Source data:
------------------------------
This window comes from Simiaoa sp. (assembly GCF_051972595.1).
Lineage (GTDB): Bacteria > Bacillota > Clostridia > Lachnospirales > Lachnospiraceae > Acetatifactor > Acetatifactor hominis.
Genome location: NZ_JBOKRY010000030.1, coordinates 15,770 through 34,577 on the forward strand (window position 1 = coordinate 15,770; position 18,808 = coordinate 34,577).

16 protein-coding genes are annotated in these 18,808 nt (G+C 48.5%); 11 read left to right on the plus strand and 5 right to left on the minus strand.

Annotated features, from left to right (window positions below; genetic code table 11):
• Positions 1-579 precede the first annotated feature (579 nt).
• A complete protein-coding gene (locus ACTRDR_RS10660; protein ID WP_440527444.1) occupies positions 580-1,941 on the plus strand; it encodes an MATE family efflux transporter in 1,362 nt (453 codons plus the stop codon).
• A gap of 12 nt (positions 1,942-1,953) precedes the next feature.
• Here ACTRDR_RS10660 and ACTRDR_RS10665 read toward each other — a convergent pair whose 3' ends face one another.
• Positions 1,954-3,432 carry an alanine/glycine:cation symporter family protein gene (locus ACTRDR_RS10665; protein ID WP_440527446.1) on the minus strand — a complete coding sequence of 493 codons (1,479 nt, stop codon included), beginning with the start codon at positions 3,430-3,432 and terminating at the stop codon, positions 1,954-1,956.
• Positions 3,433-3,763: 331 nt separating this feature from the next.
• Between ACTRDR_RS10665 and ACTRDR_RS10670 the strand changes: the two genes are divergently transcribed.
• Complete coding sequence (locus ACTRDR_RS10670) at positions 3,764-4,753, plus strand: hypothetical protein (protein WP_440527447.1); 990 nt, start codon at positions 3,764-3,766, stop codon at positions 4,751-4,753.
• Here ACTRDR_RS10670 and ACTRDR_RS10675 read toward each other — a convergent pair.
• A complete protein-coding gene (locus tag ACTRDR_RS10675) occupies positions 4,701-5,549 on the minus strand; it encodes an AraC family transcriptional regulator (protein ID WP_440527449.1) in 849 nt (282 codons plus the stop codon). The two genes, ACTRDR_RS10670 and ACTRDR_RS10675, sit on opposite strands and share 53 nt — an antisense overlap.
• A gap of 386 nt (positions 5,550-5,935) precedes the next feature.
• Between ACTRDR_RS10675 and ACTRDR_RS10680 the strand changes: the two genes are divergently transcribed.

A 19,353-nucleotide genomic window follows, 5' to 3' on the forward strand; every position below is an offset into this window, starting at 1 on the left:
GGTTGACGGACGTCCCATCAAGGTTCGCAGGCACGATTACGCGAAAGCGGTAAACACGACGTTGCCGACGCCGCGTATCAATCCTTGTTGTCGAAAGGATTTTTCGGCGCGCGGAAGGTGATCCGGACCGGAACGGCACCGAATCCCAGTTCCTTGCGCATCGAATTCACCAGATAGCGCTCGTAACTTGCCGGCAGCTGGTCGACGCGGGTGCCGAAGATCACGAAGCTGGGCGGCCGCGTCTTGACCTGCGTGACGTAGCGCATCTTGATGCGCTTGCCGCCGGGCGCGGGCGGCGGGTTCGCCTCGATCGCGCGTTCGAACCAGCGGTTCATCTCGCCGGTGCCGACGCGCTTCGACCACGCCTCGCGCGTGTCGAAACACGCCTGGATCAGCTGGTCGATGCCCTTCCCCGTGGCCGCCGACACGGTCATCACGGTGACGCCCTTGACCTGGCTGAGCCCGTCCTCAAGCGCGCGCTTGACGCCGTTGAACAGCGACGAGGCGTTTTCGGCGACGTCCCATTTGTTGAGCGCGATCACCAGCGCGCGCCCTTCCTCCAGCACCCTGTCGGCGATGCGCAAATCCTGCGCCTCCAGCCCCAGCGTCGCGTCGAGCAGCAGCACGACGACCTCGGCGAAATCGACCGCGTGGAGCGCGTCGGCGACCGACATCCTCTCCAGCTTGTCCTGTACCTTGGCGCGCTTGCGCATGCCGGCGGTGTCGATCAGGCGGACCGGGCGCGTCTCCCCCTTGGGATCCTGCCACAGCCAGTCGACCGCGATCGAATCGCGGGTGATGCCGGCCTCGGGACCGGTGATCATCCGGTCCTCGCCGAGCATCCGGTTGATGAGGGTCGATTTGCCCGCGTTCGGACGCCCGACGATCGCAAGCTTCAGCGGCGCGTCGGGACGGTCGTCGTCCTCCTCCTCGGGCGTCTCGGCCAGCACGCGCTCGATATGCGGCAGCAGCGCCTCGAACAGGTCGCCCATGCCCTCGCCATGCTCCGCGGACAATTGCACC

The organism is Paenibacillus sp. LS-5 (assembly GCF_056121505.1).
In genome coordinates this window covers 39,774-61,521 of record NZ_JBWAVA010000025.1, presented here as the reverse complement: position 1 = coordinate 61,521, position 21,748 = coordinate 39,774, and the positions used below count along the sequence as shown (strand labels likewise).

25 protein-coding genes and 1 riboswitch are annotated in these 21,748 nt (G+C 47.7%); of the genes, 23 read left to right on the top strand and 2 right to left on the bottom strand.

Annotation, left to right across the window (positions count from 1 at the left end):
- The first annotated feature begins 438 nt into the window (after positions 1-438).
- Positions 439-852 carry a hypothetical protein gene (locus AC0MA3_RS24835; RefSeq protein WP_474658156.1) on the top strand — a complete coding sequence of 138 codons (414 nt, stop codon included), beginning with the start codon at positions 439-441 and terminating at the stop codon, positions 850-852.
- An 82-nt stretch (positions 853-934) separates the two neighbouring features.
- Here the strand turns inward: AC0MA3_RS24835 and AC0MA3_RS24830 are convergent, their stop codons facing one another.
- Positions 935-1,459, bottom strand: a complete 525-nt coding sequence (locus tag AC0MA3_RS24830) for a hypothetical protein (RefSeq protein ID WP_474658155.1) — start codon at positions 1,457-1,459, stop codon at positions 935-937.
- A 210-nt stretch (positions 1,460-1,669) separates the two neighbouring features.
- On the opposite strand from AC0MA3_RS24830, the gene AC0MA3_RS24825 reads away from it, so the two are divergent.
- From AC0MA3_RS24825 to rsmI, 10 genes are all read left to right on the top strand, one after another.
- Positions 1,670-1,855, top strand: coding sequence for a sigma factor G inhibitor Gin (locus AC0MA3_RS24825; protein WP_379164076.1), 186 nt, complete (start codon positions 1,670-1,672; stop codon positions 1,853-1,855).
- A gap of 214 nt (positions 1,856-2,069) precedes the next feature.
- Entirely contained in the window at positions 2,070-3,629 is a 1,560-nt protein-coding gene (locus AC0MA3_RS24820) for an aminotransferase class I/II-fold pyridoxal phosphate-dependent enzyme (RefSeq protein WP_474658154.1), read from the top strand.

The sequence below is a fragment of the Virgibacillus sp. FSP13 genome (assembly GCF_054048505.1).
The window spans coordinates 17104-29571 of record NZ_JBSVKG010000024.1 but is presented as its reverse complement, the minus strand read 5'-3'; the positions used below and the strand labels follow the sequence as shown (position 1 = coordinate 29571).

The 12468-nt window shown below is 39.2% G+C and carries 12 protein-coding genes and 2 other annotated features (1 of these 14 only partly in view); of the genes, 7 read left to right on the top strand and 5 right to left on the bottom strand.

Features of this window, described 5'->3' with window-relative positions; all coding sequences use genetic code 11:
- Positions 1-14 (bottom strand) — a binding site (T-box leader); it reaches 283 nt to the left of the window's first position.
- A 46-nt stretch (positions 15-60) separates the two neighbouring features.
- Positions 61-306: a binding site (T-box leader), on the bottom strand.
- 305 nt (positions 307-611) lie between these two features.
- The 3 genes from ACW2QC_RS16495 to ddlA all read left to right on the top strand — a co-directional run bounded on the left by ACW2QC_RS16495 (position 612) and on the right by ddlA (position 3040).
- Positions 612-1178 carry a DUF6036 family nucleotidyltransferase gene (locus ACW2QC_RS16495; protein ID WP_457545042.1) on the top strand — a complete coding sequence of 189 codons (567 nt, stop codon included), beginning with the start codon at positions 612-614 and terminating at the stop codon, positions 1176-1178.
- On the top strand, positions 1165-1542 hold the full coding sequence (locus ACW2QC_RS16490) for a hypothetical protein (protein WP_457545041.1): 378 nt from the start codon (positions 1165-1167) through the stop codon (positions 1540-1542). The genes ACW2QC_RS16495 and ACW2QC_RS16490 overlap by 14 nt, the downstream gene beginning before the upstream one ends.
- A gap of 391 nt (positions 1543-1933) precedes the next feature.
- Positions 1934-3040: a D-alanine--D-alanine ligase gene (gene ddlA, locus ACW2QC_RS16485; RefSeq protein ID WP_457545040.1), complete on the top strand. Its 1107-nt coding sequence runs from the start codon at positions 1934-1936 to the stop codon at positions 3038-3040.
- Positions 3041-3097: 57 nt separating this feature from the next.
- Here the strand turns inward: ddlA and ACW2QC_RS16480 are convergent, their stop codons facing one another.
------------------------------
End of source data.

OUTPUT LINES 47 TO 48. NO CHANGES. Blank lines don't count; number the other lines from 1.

- Positions 1934-3040: a D-alanine--D-alanine ligase gene (gene ddlA, locus ACW2QC_RS16485; RefSeq protein ID WP_457545040.1), complete on the top strand. Its 1107-nt coding sequence runs from the start codon at positions 1934-1936 to the stop codon at positions 3038-3040.
- Positions 3041-3097: 57 nt separating this feature from the next.